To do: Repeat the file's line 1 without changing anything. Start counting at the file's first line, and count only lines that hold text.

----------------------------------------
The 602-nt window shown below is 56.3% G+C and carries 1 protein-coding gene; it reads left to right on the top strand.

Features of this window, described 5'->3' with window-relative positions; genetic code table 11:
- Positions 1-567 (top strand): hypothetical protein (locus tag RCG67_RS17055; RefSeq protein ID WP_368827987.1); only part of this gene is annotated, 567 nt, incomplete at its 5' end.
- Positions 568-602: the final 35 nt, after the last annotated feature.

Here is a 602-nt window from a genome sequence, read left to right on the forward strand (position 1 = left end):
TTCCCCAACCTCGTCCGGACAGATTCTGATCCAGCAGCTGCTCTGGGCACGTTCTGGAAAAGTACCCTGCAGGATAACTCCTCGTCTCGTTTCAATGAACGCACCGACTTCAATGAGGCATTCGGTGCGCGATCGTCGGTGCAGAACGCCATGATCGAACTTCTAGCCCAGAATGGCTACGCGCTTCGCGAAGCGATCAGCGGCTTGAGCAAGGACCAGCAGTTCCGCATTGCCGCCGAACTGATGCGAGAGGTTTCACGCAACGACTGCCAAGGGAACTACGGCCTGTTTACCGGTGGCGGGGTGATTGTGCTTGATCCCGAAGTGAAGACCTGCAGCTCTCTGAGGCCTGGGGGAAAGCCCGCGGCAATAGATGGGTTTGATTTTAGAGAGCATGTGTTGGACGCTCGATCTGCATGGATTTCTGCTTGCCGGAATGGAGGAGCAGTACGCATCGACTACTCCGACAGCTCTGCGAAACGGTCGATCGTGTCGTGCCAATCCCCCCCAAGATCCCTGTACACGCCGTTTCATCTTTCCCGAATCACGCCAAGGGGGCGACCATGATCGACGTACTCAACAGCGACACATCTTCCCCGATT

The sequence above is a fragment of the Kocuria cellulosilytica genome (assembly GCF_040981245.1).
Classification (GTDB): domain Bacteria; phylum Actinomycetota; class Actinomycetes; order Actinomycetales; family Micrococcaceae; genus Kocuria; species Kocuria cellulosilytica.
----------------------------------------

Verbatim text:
The 602-nt window shown below is 56.3% G+C and carries 1 protein-coding gene; it reads left to right on the top strand.